A two-year undercover investigation by state and federal authorities of illegal trafficking of paddlefish eggs in Central Missouri has resulted in the arrest of eight men on federal charges of illegal sales of paddlefish eggs as caviar.
On Wednesday and Thursday 85 conservation agents of the Missouri Department of Conservation and 40 special agents of the U.S. Fish and Wildlife Service contacted more than 100 suspects to issue citations and execute arrest warrants.
The investigation revealed poachers in Central Missouri were using eggs taken from paddlefish and selling them in the United States and in other countries as caviar.
The area in Central Missouri near Warsaw along the Osage River each year attracts about 16,000 sport paddlefish snaggers. It is known as the "Paddlefish Capital of the World."
The section of the Osage River near Warsaw is a paddlefish hot spot because it is blocked upstream by Truman Dam. When spawning paddlefish reach the dam their route is blocked and many of them collect in the area.
During the spawning season in the spring, there is a heavy concentration in that area of female paddlefish laden with eggs. Paddlefish poachers gather there to illegally acquire fish eggs for national and international illegal caviar markets.
"The national and international popularity of Missouri paddlefish eggs," said Missouri Department of Conservation Protection Chief Larry Yamnitz, "as a source of caviar has grown dramatically in recent years. This is a result of European sources of caviar having declined from overfishing of the Caspian Sea's once plentiful and lucrative beluga sturgeon, another species of fish known for its caviar."
Paddlefish, also known as spoonbills, can grow to seven-feet long and weigh 160 pounds or more. They are valued as a sport fish both for their size and for eating. They also are valued for their eggs that international poachers are now using as caviar.
Yamnitz said about 20 pounds of eggs or more can be harvested from a large, pregnant female paddlefish. Retail prices for paddlefish caviar vary and are now at about $35 an ounce.
Caviar prices in illegal markets also vary but Yamnitz said illegal paddlefish egg sales are now going for about $13 an ounce. A single large female paddlefish, he said, with about 20 pounds of eggs is carrying about $4,000 worth of potential caviar for black market sales.
The undercover investigation was during the spring of 2011 and spring of 2012 paddlefish seasons. This month the investigation peaked with arrests.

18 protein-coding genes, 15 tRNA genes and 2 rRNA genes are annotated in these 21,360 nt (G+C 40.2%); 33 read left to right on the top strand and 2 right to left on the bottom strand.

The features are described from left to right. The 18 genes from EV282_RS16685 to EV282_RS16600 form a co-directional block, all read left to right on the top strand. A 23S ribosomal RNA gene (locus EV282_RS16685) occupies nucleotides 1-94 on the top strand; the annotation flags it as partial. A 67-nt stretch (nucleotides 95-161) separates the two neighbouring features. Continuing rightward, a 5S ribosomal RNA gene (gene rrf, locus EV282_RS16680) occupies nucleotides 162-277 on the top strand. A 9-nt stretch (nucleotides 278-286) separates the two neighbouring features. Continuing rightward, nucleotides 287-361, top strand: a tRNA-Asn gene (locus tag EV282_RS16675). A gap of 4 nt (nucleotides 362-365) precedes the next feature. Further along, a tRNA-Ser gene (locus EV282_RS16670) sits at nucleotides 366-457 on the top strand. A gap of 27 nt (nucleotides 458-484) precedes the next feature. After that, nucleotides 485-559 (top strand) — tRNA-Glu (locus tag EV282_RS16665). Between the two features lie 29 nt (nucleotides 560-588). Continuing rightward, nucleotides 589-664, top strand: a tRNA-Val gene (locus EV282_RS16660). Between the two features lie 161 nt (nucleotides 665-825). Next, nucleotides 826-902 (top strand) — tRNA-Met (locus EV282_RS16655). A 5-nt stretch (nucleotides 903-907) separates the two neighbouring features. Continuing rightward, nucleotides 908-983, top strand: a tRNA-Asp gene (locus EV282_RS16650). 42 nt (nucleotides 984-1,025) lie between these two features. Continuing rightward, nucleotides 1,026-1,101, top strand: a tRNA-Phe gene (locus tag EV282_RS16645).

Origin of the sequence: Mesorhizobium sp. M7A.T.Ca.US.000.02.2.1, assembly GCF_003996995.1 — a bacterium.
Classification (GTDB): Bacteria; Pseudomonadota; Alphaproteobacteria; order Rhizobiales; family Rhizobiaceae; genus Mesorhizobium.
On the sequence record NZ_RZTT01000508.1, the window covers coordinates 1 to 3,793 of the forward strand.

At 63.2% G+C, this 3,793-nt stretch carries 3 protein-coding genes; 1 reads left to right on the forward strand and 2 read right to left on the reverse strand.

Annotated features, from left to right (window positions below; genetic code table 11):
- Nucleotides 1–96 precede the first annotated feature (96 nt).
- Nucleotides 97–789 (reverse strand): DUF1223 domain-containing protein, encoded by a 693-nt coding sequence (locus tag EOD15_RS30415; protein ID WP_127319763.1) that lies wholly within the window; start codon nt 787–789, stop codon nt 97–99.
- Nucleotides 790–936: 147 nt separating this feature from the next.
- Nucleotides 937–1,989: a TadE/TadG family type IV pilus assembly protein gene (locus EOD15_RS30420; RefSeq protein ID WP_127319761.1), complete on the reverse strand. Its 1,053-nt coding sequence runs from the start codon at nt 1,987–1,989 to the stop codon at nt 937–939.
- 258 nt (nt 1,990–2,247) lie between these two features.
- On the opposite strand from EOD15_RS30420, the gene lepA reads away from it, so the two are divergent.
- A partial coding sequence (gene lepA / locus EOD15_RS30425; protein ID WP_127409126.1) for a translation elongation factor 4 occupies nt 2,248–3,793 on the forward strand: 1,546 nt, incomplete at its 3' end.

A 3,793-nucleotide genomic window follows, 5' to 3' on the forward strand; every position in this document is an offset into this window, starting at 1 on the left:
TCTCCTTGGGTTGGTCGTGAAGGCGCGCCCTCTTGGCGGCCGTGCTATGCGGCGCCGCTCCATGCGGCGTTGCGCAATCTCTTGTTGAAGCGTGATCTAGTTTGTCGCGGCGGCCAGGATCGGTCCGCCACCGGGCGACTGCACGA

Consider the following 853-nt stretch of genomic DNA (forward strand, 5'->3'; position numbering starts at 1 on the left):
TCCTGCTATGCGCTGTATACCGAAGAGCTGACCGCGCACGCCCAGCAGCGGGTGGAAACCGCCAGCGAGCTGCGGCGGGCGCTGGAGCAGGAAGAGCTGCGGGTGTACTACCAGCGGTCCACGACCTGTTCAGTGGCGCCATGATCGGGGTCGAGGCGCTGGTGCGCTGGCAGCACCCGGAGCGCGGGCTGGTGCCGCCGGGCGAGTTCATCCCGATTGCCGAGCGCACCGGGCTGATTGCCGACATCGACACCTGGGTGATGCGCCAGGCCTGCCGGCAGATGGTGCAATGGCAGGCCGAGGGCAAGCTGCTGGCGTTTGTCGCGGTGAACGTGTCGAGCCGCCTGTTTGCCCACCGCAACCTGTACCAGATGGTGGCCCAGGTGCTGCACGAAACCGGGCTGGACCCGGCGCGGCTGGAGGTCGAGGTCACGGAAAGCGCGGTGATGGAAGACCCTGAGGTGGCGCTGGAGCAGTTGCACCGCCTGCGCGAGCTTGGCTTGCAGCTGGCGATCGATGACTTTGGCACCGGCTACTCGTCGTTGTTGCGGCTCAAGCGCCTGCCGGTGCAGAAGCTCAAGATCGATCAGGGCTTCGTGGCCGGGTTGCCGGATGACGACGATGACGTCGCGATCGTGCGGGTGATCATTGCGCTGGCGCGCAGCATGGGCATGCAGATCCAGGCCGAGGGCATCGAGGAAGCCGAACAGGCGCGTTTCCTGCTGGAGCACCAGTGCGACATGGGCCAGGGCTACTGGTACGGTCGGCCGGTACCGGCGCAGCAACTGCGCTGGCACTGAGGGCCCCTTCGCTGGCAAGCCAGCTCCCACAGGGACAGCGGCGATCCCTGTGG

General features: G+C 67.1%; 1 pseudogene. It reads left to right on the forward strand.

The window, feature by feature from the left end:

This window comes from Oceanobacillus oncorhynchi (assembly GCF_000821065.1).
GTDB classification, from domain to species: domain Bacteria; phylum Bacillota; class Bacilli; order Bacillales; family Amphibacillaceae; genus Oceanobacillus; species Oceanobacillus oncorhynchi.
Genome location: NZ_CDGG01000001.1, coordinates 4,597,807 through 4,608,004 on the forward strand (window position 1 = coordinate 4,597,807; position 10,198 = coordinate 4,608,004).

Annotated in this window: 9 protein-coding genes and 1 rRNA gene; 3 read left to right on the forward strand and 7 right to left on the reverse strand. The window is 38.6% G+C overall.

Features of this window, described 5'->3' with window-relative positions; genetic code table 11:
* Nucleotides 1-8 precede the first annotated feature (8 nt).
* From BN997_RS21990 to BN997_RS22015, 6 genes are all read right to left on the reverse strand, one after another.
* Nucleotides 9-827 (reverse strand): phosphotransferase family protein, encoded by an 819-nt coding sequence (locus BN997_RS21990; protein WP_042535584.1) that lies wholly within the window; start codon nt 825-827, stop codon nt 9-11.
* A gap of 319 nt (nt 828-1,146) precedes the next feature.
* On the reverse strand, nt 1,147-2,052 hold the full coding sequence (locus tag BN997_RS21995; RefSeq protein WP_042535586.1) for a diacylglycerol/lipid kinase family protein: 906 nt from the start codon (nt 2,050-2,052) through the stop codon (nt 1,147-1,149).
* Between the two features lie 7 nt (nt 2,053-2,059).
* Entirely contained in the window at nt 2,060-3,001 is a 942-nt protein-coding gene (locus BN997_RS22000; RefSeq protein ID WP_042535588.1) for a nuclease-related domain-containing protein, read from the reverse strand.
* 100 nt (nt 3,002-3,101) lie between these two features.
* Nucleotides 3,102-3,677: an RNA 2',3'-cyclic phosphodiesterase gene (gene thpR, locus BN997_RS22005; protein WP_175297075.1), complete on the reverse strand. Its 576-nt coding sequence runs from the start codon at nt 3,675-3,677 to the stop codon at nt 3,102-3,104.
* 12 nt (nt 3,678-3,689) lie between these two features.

Crimes tied to poaching involve violations of the federal Lacey Act.
Missouri law prohibits the transportation of paddlefish eggs. Missouri law also prohibits the sale or purchase of paddlefish eggs.
The federal Lacey Act makes it unlawful for any person to import, export, transport, sell, receive, acquire or purchase fish with a market value of more than $350 that were taken or sold in violation of any state law or regulation.
Arrested and charged in U.S. Western District Court are Arkadiy Lvovskiy, Dmitri Elitchev, Artour Magdessian, Felix Baravik, Petr Babenko, Bogdan Nahapetyan, Fedor Pakhnyuk and Andrew Praskovsky.
Lvovskiy, Elitchev, Magdessian and Baravik were charged with conspiring to violate the Lacey Act and trafficking in paddlefish eggs.
The federal indictment charges in the spring of 2011 and 2012 they traveled to Warsaw and engaged in multiple, illegal purchases of paddlefish and processed the eggs into caviar.
Praskovsky was charged with attempting to export paddlefish eggs in checked luggage on an international flight departing from Dulles International Airport in Washington, D.C. The eggs were seized because they can be exported only if they are accompanied by a valid permit issued by the U.S. Fish & Wildlife Service under the Convention for International Trade in Endangered Species.
If convicted, the eight men face a penalty of five years in a federal prison and a $250,000 fine for each count as well as forfeiture of any vehicles that were used in the commission of crimes.
Yamnitz said Warsaw area residents alerted state conservation agents to paddlefish poaching of eggs for domestic and foreign sales as caviar.
"We are grateful to them," Yamnitz said, "and encourage anyone spotting suspected illegal fishing or hunting to contact their local conservation agent.